Update On Amazon Book Deletion

There are two major updates to the story about Amazon deleting George Orwell books from customers’ Kindles.

First off, the reasons for the deletion have become more clear.  The books were added to the Kindle store by MobileReference, a company which focuses on the publication of works already existing in the public domain.  While Orwell’s works are public domain in most countries that MobileReference sells in, they still fall under copyright in the US.  Which just so happens to be the only country where Amazon sells the Kindle.

A complaint was made to Amazon by the copyright owners.  Amazon caved to the publisher’s pressure and, since their sales of the books were never legal to begin with, retroactively un-purchased every copy.  There actually seems to be some debate as to whether this violates the Kindle’s license agreement.  For example, the Electronic Frontier Foundation believes the agreement doesn’t leave room for Amazon to take away already purchased books.  Such speculation is most likely pointless, however, since the illegality of the Orwell books distributed probably skirts around the terms of use and Amazon wouldn’t have done the deletions if their lawyers hadn’t cleared it in the first place.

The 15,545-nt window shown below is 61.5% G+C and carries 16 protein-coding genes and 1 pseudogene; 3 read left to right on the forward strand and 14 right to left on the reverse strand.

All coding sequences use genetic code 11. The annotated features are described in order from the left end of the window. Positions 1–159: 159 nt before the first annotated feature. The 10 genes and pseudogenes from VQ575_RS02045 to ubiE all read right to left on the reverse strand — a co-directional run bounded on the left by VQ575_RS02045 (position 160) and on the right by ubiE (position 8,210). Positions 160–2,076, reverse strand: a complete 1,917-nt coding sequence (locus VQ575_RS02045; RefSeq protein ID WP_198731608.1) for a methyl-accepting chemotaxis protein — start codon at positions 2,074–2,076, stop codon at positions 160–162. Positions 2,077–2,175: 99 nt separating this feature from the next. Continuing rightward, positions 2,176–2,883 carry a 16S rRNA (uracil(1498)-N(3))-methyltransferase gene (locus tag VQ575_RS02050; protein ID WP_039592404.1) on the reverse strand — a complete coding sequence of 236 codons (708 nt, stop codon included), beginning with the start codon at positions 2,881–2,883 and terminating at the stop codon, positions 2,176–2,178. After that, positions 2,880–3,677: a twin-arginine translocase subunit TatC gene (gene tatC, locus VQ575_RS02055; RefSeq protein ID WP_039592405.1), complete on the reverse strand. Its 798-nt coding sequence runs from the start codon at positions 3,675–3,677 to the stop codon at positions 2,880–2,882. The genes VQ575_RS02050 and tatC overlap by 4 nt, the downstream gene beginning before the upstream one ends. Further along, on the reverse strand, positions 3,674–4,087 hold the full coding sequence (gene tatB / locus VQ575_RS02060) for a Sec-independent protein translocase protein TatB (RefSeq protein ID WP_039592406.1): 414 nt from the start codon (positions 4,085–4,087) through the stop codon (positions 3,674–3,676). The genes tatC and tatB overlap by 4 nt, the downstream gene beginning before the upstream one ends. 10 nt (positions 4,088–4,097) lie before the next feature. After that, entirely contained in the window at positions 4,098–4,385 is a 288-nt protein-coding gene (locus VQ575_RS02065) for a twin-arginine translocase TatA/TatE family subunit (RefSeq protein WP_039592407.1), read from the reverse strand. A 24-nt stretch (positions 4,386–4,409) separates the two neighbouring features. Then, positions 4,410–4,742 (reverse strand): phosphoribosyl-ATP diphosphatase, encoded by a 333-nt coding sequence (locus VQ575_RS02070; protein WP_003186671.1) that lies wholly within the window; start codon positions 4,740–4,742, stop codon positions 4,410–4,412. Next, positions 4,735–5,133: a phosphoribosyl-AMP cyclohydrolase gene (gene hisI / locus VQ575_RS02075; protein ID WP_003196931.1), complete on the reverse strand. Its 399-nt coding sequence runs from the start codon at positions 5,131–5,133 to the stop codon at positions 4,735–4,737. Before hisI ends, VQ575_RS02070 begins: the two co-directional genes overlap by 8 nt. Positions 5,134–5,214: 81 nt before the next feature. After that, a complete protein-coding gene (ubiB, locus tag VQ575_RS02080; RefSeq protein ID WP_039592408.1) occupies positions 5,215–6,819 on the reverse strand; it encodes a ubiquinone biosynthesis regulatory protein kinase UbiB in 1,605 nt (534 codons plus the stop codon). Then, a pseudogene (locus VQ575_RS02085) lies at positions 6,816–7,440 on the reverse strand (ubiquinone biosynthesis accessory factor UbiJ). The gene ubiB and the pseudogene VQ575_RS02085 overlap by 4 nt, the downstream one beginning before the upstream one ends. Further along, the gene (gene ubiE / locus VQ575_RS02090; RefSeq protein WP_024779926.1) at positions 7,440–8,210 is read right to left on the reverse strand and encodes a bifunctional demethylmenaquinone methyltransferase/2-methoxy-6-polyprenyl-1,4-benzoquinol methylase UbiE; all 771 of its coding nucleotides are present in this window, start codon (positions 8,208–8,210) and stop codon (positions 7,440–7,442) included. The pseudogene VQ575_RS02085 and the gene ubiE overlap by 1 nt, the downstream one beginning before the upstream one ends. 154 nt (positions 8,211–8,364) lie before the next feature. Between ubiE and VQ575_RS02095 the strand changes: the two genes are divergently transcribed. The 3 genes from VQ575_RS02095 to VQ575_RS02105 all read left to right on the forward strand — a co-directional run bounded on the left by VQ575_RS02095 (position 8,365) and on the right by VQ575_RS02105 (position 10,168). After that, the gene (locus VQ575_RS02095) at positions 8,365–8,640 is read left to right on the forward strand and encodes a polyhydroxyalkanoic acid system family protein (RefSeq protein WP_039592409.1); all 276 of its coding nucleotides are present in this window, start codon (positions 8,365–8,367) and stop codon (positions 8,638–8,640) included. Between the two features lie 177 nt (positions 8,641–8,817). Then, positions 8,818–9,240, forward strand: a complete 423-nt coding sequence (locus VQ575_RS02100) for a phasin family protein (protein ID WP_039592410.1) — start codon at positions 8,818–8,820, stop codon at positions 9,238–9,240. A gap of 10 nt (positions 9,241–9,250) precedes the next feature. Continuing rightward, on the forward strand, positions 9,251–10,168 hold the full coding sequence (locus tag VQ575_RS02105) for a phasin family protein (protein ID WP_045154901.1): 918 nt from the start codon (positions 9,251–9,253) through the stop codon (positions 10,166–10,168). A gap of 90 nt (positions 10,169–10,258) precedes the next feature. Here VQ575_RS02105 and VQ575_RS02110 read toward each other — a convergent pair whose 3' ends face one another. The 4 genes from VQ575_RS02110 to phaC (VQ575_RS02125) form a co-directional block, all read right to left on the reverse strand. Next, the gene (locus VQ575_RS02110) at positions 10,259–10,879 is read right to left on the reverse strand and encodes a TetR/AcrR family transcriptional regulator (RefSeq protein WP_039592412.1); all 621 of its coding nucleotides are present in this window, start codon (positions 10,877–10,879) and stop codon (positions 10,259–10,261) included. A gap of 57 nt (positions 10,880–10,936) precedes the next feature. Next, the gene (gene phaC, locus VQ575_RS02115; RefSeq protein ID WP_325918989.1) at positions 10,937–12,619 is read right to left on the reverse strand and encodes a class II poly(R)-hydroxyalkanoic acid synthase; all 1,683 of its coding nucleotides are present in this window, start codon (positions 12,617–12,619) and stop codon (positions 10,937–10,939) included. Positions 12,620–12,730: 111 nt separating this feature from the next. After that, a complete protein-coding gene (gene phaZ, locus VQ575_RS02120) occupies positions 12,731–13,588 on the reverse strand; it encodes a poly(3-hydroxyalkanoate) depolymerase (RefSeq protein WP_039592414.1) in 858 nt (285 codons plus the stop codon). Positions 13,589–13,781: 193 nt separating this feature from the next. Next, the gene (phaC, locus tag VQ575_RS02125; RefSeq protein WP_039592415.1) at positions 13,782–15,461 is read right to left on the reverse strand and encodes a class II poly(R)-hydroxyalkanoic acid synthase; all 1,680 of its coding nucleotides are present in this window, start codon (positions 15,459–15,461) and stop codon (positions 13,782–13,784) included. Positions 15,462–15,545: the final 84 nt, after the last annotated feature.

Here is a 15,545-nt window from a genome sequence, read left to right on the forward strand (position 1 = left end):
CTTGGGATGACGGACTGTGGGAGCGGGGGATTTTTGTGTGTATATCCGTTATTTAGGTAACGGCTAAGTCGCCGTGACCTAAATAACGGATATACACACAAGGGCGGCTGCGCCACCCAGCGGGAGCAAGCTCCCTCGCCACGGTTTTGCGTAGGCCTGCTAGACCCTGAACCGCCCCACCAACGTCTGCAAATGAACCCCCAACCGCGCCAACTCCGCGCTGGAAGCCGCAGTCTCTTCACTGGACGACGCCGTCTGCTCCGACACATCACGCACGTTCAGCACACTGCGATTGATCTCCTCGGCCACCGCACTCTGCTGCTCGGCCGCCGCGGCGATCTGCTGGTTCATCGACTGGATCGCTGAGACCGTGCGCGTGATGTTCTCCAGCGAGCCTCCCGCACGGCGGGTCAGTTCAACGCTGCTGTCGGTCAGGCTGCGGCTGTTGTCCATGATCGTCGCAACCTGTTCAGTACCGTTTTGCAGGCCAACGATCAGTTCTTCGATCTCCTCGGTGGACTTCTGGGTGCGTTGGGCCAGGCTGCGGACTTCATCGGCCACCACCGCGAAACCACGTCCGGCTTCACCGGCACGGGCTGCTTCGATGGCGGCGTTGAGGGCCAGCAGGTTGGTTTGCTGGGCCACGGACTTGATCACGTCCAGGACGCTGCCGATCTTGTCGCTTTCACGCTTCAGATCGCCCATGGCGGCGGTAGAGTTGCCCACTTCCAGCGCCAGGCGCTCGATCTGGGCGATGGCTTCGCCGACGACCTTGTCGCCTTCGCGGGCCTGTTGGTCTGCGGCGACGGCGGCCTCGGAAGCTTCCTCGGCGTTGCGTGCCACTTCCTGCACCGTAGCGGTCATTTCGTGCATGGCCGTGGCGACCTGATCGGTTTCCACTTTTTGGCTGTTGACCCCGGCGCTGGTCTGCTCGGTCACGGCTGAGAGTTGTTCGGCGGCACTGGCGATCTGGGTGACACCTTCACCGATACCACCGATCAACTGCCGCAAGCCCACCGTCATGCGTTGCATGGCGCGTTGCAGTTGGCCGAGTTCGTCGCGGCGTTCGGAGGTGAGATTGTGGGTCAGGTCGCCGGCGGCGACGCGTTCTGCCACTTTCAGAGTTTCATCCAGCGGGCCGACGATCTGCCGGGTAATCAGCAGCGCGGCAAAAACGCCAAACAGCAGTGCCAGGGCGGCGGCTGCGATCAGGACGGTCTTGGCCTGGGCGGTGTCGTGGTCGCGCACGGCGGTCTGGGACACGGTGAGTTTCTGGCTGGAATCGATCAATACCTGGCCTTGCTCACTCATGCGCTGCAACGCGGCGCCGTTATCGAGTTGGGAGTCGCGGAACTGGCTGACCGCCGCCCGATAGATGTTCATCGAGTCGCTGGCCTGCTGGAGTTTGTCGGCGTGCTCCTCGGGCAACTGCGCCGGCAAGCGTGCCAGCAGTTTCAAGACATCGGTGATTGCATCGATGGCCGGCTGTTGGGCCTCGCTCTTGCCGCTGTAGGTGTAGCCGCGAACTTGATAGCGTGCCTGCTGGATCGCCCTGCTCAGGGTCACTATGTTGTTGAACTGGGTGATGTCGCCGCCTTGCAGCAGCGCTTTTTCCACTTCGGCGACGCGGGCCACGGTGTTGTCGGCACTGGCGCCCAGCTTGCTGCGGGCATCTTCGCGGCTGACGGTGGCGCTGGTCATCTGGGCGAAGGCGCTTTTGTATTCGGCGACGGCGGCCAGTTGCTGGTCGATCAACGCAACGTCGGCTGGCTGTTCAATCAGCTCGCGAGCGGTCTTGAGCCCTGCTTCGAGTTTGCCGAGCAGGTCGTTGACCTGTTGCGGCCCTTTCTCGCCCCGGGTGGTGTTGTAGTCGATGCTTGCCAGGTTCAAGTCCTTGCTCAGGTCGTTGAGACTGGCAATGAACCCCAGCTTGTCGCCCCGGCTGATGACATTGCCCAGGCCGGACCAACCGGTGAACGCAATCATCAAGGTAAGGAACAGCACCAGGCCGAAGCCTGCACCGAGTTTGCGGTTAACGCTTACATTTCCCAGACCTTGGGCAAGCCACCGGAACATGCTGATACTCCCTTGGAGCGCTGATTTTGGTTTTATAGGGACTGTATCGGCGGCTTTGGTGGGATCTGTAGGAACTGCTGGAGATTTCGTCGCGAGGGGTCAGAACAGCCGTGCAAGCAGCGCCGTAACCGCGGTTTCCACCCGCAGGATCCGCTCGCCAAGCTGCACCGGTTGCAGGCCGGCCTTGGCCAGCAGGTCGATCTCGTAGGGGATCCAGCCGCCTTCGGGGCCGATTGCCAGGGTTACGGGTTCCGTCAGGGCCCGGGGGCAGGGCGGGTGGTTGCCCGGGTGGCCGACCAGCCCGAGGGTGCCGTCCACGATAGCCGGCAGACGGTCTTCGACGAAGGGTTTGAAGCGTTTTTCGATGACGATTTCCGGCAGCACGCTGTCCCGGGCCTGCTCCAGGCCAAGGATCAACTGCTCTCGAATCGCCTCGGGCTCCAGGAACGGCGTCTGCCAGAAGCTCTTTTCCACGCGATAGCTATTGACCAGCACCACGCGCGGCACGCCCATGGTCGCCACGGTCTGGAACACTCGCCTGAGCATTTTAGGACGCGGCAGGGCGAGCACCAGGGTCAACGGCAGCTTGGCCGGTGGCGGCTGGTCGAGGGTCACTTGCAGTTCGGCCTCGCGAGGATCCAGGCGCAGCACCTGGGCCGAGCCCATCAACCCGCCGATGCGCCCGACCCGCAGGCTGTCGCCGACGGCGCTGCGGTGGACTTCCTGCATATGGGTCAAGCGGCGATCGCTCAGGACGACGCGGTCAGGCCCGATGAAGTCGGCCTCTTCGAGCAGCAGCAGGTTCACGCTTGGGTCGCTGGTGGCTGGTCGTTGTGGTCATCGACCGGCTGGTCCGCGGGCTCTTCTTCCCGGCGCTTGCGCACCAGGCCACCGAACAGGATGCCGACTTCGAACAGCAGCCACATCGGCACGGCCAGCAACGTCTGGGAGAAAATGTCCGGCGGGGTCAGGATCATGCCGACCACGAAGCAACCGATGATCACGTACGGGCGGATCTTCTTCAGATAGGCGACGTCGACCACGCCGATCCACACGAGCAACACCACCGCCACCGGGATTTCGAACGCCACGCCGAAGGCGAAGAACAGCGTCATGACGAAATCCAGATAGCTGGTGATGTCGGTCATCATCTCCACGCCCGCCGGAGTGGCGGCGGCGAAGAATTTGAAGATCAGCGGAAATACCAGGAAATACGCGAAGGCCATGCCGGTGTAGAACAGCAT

The second piece of news is that Amazon is claiming this will not happen again.  The company issued a statement, sent as an Email to various tech publications.

We are changing our systems so that in the future we will not remove books from customers’ devices in these circumstances.

It’s good to see that Amazon is reacting to the negative reaction they have received.

6 thoughts on “Update On Amazon Book Deletion

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  2. This also brings up a point about the copyright law in the US. Why are books that are already in the public domain in the rest of the world still copyrighted in the US? As usual, the US Congress seems to be working for the corporations instead of its citizens, profit over the well being of its citizens.

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  4. Avi, different countries have different lengths on copyrights, I believe that in the US it is currently ‘lifetime of the author + 95 years’

  5. Copyright is a complicated affair. In the US depending on how the work was written, it is 75->95 years after the author dies. In Australia it is 50 years after the authors death. In many countries of Europe it is similar to the US at 70 years past the date of death (so it is still covered til 2020.) In Australia and other Asian countries it is 50 years after the date of death so went into the public domain in 2000. And other countries have no concept of Public Domain in their laws which means the status after copyright lapses is uncertain.

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